Taken together, these results imply a long-term permanence of the MSC graft in the eye, mainly in the vitreous body. To assess the potential therapeutic effect of the transplanted cells, we analyzed RGC survival and axonal regeneration over time.
MSC were neuroprotective after optic nerve crush
RGC survival was analyzed 16 and 28 days after optic nerve crush, quantifying the number of RGC immunostained with Tuj1 and Brn3a, at both 1.0 and 3.5 mm from the optic disc.
Tuj1 recognizes neuronal βIII tubulin (Figure 6A) and is widely used as a RGC marker , , , , . Indeed, one study demonstrated a correlation higher than 95% between Tuj1-positive cells in the ganglion cell layer and RGC retrogradely labeled with Fluorogold, after different experimental procedures .
A-F: Confocal images of flat-mounted retinas labeled with Tuj1 (A-C) or anti-Brn3a (D-F) antibodies. Insets in A-C are higher magnifications of the images to illustrate the morphology of the Tuj1-positive cells. In the control retina (contralateral eye) numerous cells are labeled with Tuj1 (A) and Brn3a (D), and axon bundles are intact (arrows in A). Sixteen days after optic nerve crush, there was a large reduction in the number of RGCs (B and E) and axon bundles were notably compromised, as revealed by Tuj1 staining (arrows in B). In the MSC-injected animals (C and F) the number of surviving RGCs was increased compared to the vehicle-injected ones, and Tuj1 staining in axon bundles was similar to the control (arrows in C). G-J: Quantification of RGC survival 16 days after nerve crush using Tuj1 (G, H) or Brn3a labeling (I, J). Results are displayed as mean ± SEM of the percentage of Tuj1+ or Brn3a+ cells relative to the control retina (contralateral eye). *P<0.05; **P<0.01; ***P<0.001. Scale bar in A-F: 50 µm.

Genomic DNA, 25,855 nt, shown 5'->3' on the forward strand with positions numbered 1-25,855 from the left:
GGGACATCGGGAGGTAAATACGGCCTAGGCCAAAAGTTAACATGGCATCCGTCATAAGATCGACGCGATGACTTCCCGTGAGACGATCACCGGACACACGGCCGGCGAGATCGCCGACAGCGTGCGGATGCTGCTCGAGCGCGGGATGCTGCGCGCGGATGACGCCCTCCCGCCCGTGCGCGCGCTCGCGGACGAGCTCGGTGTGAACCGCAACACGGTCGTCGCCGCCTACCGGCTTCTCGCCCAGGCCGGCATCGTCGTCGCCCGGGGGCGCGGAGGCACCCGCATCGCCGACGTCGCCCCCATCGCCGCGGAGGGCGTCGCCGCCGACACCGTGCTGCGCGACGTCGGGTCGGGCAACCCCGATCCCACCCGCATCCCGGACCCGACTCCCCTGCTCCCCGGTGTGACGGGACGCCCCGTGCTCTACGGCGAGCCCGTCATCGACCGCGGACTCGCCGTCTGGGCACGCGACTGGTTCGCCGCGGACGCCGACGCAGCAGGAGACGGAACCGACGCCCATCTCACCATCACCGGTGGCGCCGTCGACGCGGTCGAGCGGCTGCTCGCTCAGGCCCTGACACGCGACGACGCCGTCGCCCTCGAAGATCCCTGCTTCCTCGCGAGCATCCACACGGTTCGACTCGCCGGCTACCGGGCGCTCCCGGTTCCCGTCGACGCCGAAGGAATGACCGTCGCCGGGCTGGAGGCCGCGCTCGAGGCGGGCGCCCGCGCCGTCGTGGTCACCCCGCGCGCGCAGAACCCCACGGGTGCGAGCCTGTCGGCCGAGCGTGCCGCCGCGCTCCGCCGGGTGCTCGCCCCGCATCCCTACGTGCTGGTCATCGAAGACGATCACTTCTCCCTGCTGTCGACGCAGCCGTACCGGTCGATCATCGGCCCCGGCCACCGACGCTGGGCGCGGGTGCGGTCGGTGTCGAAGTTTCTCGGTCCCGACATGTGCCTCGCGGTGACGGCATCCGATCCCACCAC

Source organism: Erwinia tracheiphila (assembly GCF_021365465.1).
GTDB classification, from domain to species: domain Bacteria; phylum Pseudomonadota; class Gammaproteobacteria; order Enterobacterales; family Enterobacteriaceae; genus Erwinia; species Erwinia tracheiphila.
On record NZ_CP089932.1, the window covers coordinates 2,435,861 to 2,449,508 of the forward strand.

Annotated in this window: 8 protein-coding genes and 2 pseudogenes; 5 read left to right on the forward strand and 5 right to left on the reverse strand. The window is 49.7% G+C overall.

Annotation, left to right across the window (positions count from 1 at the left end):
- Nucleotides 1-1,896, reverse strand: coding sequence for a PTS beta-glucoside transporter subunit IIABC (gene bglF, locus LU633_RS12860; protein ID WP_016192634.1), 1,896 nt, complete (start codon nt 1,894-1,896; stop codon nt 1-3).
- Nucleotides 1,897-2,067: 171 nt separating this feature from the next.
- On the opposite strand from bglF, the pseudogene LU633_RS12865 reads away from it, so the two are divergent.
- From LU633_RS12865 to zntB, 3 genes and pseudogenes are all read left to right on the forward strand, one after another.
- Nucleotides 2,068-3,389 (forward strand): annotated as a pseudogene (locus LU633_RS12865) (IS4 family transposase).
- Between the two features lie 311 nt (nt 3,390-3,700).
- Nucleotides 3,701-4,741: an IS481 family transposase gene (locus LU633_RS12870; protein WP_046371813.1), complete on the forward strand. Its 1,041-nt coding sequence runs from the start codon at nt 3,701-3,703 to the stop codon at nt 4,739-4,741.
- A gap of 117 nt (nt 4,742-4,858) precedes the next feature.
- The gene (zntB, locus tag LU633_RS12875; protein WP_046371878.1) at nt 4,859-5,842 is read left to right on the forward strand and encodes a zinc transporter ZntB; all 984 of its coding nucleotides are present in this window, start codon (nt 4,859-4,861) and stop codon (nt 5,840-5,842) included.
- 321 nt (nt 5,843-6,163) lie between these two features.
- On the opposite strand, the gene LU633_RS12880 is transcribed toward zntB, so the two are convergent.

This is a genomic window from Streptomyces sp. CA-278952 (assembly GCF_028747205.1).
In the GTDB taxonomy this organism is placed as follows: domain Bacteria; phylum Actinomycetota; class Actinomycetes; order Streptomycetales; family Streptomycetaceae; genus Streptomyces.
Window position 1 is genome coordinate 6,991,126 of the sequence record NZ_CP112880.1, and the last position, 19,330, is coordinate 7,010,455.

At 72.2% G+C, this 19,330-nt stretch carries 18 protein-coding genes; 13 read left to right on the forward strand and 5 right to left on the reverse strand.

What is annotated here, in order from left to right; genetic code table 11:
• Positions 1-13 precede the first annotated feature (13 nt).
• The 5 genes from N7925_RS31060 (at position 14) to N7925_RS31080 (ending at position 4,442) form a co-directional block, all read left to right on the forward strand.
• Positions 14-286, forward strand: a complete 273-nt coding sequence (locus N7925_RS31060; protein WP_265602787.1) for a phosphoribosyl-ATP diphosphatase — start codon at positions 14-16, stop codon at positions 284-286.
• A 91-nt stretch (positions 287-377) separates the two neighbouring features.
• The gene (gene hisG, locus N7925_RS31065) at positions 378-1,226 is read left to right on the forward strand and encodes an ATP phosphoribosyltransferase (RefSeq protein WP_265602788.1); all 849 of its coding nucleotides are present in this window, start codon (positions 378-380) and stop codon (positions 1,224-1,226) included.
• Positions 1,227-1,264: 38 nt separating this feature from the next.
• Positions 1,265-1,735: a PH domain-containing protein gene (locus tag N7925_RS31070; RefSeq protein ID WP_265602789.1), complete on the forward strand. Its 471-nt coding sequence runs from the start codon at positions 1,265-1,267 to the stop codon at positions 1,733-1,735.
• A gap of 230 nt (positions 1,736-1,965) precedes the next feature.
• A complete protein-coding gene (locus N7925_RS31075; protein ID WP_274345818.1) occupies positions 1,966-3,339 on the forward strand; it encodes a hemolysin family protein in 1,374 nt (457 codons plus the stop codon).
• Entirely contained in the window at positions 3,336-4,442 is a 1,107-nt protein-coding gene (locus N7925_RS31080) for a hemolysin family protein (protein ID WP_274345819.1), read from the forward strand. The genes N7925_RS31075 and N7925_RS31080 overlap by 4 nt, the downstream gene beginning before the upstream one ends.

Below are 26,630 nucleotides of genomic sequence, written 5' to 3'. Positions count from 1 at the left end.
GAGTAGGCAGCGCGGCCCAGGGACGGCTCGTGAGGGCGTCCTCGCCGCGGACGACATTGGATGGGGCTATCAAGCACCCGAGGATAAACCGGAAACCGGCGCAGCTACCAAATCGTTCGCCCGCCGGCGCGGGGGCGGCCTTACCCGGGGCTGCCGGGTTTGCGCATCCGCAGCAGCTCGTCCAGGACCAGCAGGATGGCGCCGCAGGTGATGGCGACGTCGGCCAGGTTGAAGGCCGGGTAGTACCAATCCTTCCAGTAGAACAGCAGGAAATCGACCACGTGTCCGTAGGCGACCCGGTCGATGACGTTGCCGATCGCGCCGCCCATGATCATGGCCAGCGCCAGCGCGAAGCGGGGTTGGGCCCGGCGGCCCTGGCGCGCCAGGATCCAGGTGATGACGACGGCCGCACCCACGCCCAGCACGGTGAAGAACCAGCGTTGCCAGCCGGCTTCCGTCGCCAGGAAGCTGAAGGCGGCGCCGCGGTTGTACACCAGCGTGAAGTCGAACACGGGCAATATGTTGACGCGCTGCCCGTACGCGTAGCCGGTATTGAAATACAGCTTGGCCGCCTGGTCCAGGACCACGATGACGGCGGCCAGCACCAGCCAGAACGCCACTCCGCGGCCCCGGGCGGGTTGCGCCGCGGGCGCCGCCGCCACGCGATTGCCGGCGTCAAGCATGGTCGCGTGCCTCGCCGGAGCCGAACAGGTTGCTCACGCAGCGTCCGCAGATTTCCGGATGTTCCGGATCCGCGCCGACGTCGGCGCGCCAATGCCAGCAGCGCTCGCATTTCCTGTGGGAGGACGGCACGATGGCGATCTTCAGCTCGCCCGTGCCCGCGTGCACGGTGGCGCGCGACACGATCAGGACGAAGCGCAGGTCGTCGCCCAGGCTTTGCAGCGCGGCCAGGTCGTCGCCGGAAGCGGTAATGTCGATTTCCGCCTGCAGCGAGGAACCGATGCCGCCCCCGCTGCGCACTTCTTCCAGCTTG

Sixteen days after optic nerve crush, we observed a reduction in the number of cell bodies immunostained with Tuj1 (inset in Figure 6B) and also degeneration of the nerve fibers inside the retina (arrows in Figure 6B), compared to the control retina (Figure 6A). The reduction in the number of RGC after optic nerve crush was less evident after MSC transplantation (6C). In addition, the optic fibers in the retina were more preserved (arrows in Figure 6C) and qualitatively similar to those observed in the control retinas (Fig 6A). Quantitative analyses showed that the number of Tuj1-positive cells in the vehicle-injected group was reduced to 10.34% and 16.16% of the number in the control group, at 1.0 and 3.5 mm from the optic disc, respectively. Treatment with MSC increased these percentages to 23.61% (Figure 6G) and 51.09% (Figure 6H), respectively, which represent 1.3- and 2.2-fold increases of the MSC-treated group over the group treated with the vehicle alone.